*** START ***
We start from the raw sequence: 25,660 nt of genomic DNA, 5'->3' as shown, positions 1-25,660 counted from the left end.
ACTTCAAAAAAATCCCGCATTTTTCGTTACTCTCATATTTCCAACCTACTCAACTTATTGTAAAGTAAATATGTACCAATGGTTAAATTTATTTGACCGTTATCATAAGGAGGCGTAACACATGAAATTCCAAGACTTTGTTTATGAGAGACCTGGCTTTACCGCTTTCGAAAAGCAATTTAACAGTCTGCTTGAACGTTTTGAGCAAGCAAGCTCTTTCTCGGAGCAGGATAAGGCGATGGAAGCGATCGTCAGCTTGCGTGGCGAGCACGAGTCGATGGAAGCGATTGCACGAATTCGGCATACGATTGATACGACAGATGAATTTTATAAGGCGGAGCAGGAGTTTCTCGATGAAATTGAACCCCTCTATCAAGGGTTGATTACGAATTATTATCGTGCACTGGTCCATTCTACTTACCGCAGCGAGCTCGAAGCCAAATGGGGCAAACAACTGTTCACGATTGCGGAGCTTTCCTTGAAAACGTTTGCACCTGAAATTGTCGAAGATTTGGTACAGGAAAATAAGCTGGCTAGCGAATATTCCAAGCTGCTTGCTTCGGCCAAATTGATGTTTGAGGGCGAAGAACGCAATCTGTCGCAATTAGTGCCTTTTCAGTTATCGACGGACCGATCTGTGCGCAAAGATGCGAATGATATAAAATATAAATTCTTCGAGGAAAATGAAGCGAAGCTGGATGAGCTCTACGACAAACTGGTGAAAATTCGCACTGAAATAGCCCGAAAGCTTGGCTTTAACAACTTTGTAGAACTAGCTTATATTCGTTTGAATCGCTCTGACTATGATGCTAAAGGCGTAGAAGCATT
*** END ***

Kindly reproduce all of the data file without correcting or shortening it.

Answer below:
We start from the raw sequence: 25,660 nt of genomic DNA, 5'->3' as shown, positions 1-25,660 counted from the left end.
ACTTCAAAAAAATCCCGCATTTTTCGTTACTCTCATATTTCCAACCTACTCAACTTATTGTAAAGTAAATATGTACCAATGGTTAAATTTATTTGACCGTTATCATAAGGAGGCGTAACACATGAAATTCCAAGACTTTGTTTATGAGAGACCTGGCTTTACCGCTTTCGAAAAGCAATTTAACAGTCTGCTTGAACGTTTTGAGCAAGCAAGCTCTTTCTCGGAGCAGGATAAGGCGATGGAAGCGATCGTCAGCTTGCGTGGCGAGCACGAGTCGATGGAAGCGATTGCACGAATTCGGCATACGATTGATACGACAGATGAATTTTATAAGGCGGAGCAGGAGTTTCTCGATGAAATTGAACCCCTCTATCAAGGGTTGATTACGAATTATTATCGTGCACTGGTCCATTCTACTTACCGCAGCGAGCTCGAAGCCAAATGGGGCAAACAACTGTTCACGATTGCGGAGCTTTCCTTGAAAACGTTTGCACCTGAAATTGTCGAAGATTTGGTACAGGAAAATAAGCTGGCTAGCGAATATTCCAAGCTGCTTGCTTCGGCCAAATTGATGTTTGAGGGCGAAGAACGCAATCTGTCGCAATTAGTGCCTTTTCAGTTATCGACGGACCGATCTGTGCGCAAAGATGCGAATGATATAAAATATAAATTCTTCGAGGAAAATGAAGCGAAGCTGGATGAGCTCTACGACAAACTGGTGAAAATTCGCACTGAAATAGCCCGAAAGCTTGGCTTTAACAACTTTGTAGAACTAGCTTATATTCGTTTGAATCGCTCTGACTATGATGCTAAAGGCGTAGAAGCATT